“Esther Newton's sharp insights into her developing consciousness are sometimes so precise and revealing that they take my breath away. Her wit gives her personal traumas in a hostile society universal meaning, making her pain and pleasure available to all, while her reflections on the interconnections of gender, sex, and feminism in love-making remain fresh. Capturing the multiple layers of identity and examining how social forces shape our lives, My Butch Career is absolutely unique in the way it explores women's desire as both personal and social. I know of no other memoir like it.” — Elizabeth Lapovsky Kennedy

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Author/Editor Bios Back to Top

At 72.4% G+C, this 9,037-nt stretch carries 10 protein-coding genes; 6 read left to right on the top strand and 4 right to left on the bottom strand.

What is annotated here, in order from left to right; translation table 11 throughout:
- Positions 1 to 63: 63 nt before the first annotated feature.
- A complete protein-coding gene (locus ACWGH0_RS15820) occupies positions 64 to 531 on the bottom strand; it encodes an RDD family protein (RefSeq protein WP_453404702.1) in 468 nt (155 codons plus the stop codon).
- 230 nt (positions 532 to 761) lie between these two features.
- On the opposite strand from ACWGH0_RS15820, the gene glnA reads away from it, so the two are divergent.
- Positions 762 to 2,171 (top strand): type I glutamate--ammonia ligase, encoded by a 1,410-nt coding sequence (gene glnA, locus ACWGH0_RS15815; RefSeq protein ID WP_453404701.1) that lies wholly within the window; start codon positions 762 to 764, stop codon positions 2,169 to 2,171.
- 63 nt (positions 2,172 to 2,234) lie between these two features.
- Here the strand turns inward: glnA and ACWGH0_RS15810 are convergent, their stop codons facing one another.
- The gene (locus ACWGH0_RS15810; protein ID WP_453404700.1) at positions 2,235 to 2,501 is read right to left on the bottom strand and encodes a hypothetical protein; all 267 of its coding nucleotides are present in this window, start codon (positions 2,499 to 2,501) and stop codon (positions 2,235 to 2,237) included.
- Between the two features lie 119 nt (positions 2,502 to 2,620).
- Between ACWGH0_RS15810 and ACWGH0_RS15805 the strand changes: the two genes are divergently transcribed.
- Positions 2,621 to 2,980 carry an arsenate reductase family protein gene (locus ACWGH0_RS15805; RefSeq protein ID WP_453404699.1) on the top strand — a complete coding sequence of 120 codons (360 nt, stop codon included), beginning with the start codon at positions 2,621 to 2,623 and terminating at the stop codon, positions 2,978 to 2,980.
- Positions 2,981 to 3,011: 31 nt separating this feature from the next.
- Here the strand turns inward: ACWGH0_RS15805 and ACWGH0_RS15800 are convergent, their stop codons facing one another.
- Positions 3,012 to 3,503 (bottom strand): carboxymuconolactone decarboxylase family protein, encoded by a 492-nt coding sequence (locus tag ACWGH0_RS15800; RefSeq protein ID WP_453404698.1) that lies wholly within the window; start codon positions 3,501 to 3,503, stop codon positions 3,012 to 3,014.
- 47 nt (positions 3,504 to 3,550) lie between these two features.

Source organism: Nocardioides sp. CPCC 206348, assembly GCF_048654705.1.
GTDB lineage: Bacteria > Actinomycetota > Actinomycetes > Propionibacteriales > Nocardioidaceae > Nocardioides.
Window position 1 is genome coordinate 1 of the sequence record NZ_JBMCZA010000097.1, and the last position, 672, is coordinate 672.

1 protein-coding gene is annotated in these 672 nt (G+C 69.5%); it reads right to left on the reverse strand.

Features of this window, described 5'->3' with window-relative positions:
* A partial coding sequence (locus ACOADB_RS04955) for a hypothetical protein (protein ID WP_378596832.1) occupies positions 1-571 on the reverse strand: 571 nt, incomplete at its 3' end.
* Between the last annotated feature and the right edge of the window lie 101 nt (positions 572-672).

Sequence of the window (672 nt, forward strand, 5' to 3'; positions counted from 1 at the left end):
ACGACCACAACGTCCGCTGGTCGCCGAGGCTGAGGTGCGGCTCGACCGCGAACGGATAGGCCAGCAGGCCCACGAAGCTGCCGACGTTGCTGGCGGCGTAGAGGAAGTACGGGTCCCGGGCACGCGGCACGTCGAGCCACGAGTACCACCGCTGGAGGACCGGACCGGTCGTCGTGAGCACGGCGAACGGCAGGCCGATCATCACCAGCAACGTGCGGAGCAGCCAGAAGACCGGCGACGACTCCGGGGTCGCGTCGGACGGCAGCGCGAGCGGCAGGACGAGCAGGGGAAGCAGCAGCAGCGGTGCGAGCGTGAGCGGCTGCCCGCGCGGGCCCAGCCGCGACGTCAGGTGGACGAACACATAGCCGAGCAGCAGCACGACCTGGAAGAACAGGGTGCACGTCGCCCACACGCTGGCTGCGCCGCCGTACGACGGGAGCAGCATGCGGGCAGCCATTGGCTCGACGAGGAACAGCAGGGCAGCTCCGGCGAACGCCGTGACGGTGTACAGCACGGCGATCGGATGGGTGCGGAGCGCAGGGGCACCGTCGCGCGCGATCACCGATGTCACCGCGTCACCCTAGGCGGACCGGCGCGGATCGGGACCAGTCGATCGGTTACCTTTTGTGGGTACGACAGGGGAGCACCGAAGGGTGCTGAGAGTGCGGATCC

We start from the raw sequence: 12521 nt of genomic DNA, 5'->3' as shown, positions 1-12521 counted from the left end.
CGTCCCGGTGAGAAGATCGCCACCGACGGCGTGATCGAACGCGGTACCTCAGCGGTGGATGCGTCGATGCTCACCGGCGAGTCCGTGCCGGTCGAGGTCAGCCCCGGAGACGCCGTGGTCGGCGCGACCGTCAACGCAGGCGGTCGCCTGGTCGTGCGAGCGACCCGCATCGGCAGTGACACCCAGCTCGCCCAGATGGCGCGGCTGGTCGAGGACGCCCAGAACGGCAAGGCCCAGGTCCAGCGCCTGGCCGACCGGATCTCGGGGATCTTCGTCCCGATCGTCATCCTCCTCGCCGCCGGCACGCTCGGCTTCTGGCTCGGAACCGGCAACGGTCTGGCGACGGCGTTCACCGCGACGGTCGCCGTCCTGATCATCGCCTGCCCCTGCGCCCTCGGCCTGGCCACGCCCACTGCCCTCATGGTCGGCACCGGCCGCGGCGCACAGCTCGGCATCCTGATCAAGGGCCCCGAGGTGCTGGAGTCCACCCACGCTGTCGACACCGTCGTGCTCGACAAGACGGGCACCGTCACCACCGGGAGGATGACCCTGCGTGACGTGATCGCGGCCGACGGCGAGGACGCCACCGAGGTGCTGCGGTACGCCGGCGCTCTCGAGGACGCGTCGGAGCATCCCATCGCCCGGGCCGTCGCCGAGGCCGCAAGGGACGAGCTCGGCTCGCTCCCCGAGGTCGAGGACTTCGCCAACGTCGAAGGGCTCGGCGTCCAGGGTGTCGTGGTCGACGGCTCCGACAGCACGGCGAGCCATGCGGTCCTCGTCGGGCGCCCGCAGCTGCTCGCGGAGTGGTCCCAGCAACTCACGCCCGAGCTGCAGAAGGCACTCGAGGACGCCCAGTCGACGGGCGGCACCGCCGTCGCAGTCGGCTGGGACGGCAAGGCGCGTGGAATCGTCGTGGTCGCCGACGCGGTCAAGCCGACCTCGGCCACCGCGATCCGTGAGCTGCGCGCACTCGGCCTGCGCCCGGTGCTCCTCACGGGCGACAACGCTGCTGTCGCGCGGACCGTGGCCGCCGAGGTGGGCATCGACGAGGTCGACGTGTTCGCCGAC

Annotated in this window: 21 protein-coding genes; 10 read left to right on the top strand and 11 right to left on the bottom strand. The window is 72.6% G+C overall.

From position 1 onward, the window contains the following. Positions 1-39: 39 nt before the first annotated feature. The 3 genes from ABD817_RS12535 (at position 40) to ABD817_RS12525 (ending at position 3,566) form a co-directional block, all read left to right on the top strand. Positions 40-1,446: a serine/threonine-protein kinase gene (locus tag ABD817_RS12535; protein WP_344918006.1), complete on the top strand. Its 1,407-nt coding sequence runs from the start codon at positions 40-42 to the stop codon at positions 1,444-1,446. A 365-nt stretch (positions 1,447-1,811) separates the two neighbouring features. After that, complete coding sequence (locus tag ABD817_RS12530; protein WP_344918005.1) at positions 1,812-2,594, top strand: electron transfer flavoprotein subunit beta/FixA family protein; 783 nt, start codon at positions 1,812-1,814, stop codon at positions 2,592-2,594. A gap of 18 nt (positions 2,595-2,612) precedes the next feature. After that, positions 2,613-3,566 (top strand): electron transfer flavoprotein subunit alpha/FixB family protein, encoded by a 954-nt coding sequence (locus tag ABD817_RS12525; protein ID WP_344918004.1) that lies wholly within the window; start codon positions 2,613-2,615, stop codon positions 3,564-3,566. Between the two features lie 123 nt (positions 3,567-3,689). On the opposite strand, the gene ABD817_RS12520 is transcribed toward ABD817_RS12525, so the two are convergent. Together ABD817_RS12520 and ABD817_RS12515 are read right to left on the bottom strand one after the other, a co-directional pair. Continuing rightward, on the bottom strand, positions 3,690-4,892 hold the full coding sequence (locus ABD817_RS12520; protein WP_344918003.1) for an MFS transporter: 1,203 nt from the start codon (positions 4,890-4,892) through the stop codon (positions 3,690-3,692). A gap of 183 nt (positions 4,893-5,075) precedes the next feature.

Esther Newton, one of the pioneers of gay and lesbian studies, is formerly Term Professor of Women's Studies at the University of Michigan and Professor of Anthropology at Purchase College, State University of New York. She is the author of several books, including Margaret Mead Made Me Gay: Personal Essays, Public Ideas and Cherry Grove, Fire Island: Sixty Years in America's First Gay and Lesbian Town, both also published by Duke University Press, as well as the groundbreaking Mother Camp: Female Impersonators in America.

Table of Contents Back to Top
Acknowledgments  ix
Introduction  1
1. A Hard Left Fist  18
2. A Writer's Inheritance  33
3. Manhattan Tomboy  56
4. California Trauma  72
5. Baby Butch  81
6. Anthropology of the Closet  102
7. Lesbian Feminist New York  119
8. The Island of Women  160
9. In-Between Dyke  183
10. Paris France  198
11. Butch Revisited  237
Notes  249
Bibliography  261
Index  265
Sales/Territorial Rights: World

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2019 Lambda Literary Award Finalist in the Lesbian Memoir/Biography Category